I’ll go out on a limb and say that most of the trout that eat your dry flies “think” your dry is really an emerger. Not convinced? Watch trout in the middle of a mayfly, midge, or caddis hatch. How many adult flies do you see disappear into a rise? And how many of these rises seem to zero in on something out of thin air?
Most dry flies popular today present a silhouette closer to an emerger than an adult insect anyway. Notice how the adults balance on their tiptoes and tails when riding the surface? Even a high-floating traditional dry fly sits lower in the film than a true bug. And the heavy tails on most dry flies (as compared to the delicate tails of natural insects) look more like a shuck hanging from an emerging nymph or pupa than real insect tails.
“Remember, the rule on the Upper Delaware System is to have ‘flush floating’ flies when fishing dry. Parachute, thorax, Compara, and CDC patterns all work well.”
- From River Essentials’ web site on Delaware River fishing conditions.
I have a vivid memory of a misty day 30 years ago on a limestone stream, with March Browns covering the water. Neither my friend Terry Finger nor I could interest any of the risers, until he tried a terrible Ausable Wulff I had tied, with not enough hackle, too fat a body, and an oversized, bulky tail. The fly worked like a charm. Terry finally decided that the heavy tail simulated the meaty, emerging March Browns trailing big nymph shucks.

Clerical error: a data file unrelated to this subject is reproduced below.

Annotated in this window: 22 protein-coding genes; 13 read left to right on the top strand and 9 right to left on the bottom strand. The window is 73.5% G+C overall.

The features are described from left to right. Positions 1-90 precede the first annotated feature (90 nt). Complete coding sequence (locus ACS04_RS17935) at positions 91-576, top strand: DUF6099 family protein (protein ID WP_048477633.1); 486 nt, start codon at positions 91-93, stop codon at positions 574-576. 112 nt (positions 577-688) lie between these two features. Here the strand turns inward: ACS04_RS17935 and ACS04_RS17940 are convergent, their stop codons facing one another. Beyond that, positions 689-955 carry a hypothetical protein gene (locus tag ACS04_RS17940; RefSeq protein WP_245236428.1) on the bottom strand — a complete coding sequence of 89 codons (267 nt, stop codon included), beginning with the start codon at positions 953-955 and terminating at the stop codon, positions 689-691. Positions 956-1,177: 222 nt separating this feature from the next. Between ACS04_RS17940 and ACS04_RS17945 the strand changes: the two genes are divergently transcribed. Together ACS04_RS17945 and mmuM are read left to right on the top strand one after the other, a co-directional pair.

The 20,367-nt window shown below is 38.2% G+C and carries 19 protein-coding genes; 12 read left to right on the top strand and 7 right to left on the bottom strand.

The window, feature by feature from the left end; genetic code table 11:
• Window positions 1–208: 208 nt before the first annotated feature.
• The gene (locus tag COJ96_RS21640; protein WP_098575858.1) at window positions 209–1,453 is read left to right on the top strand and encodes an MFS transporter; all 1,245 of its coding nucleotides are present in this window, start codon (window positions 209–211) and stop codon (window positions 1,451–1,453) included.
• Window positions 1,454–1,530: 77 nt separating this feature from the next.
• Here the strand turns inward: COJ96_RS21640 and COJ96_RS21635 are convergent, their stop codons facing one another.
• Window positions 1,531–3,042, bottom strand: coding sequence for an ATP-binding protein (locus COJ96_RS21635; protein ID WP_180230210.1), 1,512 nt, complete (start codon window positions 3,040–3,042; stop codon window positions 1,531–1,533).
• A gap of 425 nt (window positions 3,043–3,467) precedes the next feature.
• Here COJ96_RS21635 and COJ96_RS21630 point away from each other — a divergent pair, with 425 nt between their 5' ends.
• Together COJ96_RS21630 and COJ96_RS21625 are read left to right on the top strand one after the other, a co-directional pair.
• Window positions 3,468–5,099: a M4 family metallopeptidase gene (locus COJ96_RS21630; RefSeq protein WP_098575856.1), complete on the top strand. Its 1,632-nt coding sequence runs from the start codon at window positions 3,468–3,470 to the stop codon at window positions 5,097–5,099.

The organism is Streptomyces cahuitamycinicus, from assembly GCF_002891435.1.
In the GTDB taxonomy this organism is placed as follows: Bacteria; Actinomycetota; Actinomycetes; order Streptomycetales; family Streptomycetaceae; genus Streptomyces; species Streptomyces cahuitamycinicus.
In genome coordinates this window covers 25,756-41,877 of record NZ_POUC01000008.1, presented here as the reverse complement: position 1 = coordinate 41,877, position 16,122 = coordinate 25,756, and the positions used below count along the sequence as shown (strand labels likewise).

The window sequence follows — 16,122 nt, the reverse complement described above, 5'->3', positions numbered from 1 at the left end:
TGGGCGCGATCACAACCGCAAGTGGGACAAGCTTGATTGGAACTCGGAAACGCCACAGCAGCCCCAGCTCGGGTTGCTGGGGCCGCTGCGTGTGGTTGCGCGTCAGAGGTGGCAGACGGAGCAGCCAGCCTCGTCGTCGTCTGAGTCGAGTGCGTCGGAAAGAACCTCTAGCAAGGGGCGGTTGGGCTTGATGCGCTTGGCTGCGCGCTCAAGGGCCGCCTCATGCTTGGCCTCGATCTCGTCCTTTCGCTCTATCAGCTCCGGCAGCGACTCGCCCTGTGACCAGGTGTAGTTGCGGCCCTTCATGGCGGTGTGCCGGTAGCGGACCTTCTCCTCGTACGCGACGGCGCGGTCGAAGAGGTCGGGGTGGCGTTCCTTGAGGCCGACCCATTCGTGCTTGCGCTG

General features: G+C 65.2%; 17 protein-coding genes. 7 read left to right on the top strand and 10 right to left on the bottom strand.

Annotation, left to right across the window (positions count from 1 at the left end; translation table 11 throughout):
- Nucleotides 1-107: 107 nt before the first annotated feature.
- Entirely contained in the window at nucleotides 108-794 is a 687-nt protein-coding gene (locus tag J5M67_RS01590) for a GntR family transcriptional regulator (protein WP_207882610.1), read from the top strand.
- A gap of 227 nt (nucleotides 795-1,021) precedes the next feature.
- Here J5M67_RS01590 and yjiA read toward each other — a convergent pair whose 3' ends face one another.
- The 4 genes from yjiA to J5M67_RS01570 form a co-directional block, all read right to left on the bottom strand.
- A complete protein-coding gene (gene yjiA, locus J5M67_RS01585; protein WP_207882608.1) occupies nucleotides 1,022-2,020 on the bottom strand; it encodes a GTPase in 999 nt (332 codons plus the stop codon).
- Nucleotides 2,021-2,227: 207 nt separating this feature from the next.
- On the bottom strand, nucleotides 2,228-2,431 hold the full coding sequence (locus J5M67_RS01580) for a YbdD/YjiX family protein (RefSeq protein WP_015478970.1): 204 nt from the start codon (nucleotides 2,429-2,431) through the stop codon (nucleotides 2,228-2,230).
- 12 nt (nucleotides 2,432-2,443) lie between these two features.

If a trout is not an efficient predator it dies. Trout are surprisingly adept at determining how to ingest the most calories for the least effort. A nymph rising to the surface or a mayfly fluttering above the water is not as easy a meal as an insect trapped in the surface film like David Letterman on his Velcro™ wall.
Any fly that imitates the natural of the hour without hackle, or with parachute hackle, can make a good emerger. Just trimming the hackle off a standard dry fly with your scissors can also make a dry fly more effective. But flies designed specifically as emergers get the profile of an emerging insect just right. You will read about cripples or transitional duns as well as emergers, but I have trouble believing a trout can tell whether a mayfly is in trouble or just emerging.
Certain hatches are best fished with emergers. For Baetis (Blue-Winged Olive), Pale Morning Dun, Pale Evening Dun, March Brown, and Isonychiamayflies, an emerger pattern will almost always outfish a standard dry. And nine times out of ten, you’ll hook more rising fish during caddis and midge hatches with an emerger than with a high floating dry.
There is nothing quite like the thrill of a big trout eating a bushy Wulff in fast water. But for all the thrills of dry-fly fishing and better odds, try some emergers this season.